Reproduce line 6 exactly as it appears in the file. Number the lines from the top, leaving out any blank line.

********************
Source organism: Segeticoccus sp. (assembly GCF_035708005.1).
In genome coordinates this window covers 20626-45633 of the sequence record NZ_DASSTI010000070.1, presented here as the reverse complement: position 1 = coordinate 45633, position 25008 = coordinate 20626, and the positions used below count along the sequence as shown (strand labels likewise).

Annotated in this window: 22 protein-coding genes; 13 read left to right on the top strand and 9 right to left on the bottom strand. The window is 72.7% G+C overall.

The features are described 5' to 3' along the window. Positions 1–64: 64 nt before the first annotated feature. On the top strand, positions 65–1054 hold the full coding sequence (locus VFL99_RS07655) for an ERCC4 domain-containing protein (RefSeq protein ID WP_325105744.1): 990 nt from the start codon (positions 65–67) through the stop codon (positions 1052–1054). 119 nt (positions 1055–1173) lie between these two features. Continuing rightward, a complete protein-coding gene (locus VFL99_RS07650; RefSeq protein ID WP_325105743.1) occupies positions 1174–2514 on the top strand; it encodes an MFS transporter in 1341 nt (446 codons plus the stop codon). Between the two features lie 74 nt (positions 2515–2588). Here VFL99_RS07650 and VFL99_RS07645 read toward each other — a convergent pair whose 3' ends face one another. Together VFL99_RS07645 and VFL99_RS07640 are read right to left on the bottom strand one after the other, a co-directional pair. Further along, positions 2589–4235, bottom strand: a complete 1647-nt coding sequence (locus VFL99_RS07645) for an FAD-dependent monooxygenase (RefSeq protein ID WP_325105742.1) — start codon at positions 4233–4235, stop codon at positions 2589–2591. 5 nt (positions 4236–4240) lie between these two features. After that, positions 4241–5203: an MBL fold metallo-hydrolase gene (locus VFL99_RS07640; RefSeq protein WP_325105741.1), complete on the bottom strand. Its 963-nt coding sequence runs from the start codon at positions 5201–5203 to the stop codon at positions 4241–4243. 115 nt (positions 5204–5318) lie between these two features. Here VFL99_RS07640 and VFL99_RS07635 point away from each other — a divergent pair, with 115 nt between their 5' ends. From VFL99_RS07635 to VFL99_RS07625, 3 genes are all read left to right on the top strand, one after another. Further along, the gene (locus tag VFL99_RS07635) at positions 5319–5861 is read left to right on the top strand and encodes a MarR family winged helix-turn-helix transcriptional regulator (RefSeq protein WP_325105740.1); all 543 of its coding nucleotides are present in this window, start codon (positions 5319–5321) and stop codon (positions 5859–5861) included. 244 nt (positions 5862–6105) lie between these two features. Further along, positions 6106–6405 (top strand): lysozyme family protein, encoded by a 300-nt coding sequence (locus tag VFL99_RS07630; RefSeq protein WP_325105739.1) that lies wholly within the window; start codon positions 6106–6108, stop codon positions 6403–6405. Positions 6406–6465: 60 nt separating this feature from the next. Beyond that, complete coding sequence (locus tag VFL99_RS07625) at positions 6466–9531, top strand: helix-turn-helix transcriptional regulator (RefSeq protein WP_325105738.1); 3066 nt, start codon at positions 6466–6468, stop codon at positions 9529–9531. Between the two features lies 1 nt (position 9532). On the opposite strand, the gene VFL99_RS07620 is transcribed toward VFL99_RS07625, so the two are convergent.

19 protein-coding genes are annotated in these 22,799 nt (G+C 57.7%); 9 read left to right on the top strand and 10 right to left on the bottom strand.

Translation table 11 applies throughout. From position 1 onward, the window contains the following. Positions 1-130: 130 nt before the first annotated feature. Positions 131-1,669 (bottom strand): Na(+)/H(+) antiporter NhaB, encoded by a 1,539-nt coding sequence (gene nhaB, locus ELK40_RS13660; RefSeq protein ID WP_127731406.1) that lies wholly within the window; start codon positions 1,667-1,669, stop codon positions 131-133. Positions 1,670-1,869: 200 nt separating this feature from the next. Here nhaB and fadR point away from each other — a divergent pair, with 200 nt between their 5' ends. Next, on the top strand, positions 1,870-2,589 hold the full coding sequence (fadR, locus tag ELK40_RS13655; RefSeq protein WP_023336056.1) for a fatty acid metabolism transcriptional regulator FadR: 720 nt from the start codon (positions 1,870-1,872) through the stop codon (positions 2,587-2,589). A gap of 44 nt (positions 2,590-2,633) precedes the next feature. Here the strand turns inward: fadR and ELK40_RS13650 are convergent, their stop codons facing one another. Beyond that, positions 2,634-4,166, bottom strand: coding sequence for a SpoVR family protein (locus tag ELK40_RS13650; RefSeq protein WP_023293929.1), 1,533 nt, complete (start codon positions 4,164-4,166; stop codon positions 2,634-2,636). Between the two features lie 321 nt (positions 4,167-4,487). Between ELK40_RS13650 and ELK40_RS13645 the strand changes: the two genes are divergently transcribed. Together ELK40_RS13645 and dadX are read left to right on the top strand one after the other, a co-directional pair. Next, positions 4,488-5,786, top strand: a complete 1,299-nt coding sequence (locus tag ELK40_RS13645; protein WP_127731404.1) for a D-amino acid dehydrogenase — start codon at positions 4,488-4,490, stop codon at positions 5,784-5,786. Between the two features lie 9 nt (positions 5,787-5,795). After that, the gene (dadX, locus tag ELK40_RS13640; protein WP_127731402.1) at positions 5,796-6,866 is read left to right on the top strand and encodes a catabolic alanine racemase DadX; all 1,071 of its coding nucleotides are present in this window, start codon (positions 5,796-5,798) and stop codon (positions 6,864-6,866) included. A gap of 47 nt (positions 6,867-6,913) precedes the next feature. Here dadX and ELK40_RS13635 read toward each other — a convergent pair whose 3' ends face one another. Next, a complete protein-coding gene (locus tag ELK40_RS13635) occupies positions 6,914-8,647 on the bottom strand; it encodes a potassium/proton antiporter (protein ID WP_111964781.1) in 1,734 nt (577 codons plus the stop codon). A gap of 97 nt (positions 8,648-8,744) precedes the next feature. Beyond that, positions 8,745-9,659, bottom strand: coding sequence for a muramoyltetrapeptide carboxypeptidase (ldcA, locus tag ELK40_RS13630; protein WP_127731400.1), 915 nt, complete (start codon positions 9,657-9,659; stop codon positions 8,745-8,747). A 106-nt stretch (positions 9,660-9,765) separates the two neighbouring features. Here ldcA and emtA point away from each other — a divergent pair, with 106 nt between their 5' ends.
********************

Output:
Translation table 11 applies throughout. From position 1 onward, the window contains the following. Positions 1-130: 130 nt before the first annotated feature. Positions 131-1,669 (bottom strand): Na(+)/H(+) antiporter NhaB, encoded by a 1,539-nt coding sequence (gene nhaB, locus ELK40_RS13660; RefSeq protein ID WP_127731406.1) that lies wholly within the window; start codon positions 1,667-1,669, stop codon positions 131-133. Positions 1,670-1,869: 200 nt separating this feature from the next. Here nhaB and fadR point away from each other — a divergent pair, with 200 nt between their 5' ends. Next, on the top strand, positions 1,870-2,589 hold the full coding sequence (fadR, locus tag ELK40_RS13655; RefSeq protein WP_023336056.1) for a fatty acid metabolism transcriptional regulator FadR: 720 nt from the start codon (positions 1,870-1,872) through the stop codon (positions 2,587-2,589). A gap of 44 nt (positions 2,590-2,633) precedes the next feature. Here the strand turns inward: fadR and ELK40_RS13650 are convergent, their stop codons facing one another. Beyond that, positions 2,634-4,166, bottom strand: coding sequence for a SpoVR family protein (locus tag ELK40_RS13650; RefSeq protein WP_023293929.1), 1,533 nt, complete (start codon positions 4,164-4,166; stop codon positions 2,634-2,636). Between the two features lie 321 nt (positions 4,167-4,487). Between ELK40_RS13650 and ELK40_RS13645 the strand changes: the two genes are divergently transcribed. Together ELK40_RS13645 and dadX are read left to right on the top strand one after the other, a co-directional pair. Next, positions 4,488-5,786, top strand: a complete 1,299-nt coding sequence (locus tag ELK40_RS13645; protein WP_127731404.1) for a D-amino acid dehydrogenase — start codon at positions 4,488-4,490, stop codon at positions 5,784-5,786. Between the two features lie 9 nt (positions 5,787-5,795). After that, the gene (dadX, locus tag ELK40_RS13640; protein WP_127731402.1) at positions 5,796-6,866 is read left to right on the top strand and encodes a catabolic alanine racemase DadX; all 1,071 of its coding nucleotides are present in this window, start codon (positions 5,796-5,798) and stop codon (positions 6,864-6,866) included. A gap of 47 nt (positions 6,867-6,913) precedes the next feature. Here dadX and ELK40_RS13635 read toward each other — a convergent pair whose 3' ends face one another. Next, a complete protein-coding gene (locus tag ELK40_RS13635) occupies positions 6,914-8,647 on the bottom strand; it encodes a potassium/proton antiporter (protein ID WP_111964781.1) in 1,734 nt (577 codons plus the stop codon). A gap of 97 nt (positions 8,648-8,744) precedes the next feature. Beyond that, positions 8,745-9,659, bottom strand: coding sequence for a muramoyltetrapeptide carboxypeptidase (ldcA, locus tag ELK40_RS13630; protein WP_127731400.1), 915 nt, complete (start codon positions 9,657-9,659; stop codon positions 8,745-8,747). A 106-nt stretch (positions 9,660-9,765) separates the two neighbouring features. Here ldcA and emtA point away from each other — a divergent pair, with 106 nt between their 5' ends.